How do I regexp?



  • Tip : Not like this.

    /
    Function: verifyPASSWORD
    Parameters: @strPassword-- String value from one of the Password fields.
    Returns : True if Password format is valid
    False if Password format is invalid

    /
    function verifyPASSWORD(strPassword){


    if(strPassword=="")
    return false;

    if (strPassword.length<6 || strPassword.length>15 )
    {
    return false;
    }
    else
    {

    if(strPassword.length==6)
    {
    var re = /\w{6,}/;
    }
    else if(strPassword.length==7)
    {
    var re = /\w{7,}/;
    }
    else if(strPassword.length==8)
    {
    var re = /\w{8,}/;
    }
    else if(strPassword.length==9)
    {
    var re = /\w{9,}/;
    }
    else if(strPassword.length==10)
    {
    var re = /\w{10,}/;
    }
    else if(strPassword.length==11)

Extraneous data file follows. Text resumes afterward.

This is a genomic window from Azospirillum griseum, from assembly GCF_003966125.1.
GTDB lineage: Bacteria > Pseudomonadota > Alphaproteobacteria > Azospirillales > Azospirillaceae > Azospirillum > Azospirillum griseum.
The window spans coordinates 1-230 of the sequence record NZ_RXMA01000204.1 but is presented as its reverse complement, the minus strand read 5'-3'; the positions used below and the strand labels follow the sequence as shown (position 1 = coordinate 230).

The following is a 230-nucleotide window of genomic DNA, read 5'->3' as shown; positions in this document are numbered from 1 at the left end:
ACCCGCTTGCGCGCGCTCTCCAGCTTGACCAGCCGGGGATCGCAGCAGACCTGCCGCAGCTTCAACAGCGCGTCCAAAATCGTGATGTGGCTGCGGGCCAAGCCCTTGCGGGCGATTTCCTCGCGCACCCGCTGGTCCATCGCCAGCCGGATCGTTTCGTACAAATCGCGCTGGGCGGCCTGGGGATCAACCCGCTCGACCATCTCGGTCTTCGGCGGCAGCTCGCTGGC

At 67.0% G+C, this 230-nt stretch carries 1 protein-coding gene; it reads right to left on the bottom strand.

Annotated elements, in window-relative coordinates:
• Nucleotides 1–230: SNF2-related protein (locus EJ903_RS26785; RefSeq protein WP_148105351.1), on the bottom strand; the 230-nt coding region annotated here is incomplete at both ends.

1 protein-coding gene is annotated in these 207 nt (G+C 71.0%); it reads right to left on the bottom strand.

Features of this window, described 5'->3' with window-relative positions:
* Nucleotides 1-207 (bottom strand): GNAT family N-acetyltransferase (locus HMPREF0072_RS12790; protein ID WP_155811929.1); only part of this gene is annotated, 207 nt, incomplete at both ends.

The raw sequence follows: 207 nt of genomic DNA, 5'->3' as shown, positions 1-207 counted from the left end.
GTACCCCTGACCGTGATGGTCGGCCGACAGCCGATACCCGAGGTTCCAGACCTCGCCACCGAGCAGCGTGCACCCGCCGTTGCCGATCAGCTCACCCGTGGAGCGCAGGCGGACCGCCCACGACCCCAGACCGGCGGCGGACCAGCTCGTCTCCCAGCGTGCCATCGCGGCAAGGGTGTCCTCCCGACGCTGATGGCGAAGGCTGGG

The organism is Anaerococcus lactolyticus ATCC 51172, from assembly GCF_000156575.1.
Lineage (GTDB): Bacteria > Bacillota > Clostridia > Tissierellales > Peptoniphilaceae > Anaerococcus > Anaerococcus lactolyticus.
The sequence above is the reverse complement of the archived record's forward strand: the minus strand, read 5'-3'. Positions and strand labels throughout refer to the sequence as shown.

{
    var re = /\w{11,}/;
    }
    else if(strPassword.length==12)
    {
    var re = /\w{12,}/;
    }
    else if(strPassword.length==13)
    {
    var re = /\w{13,}/;
    }
    else if(strPassword.length==14)
    {
    var re = /\w{14,}/;
    }
    else
    {
    var re = /\w{15,}/;
    }


    if (!re.test(strPassword))
    {
    return false;
    }
    return true;
    }
    }

    I guess they just gave up using those complex regexps for email validation.

    /
    Function: verifyEmail
    Parameters: @strEmail-- String value from email fields.
    Returns : True if email format is valid
    False if email format is invalid
    *********/
    function verifyEmail(strEmail){

    var strTkn1,strTkn2;
    var nTokenCount = 0;
    var i = 0;
    var nIndex,nLastIndex;

    nIndex = strEmail.indexOf("@");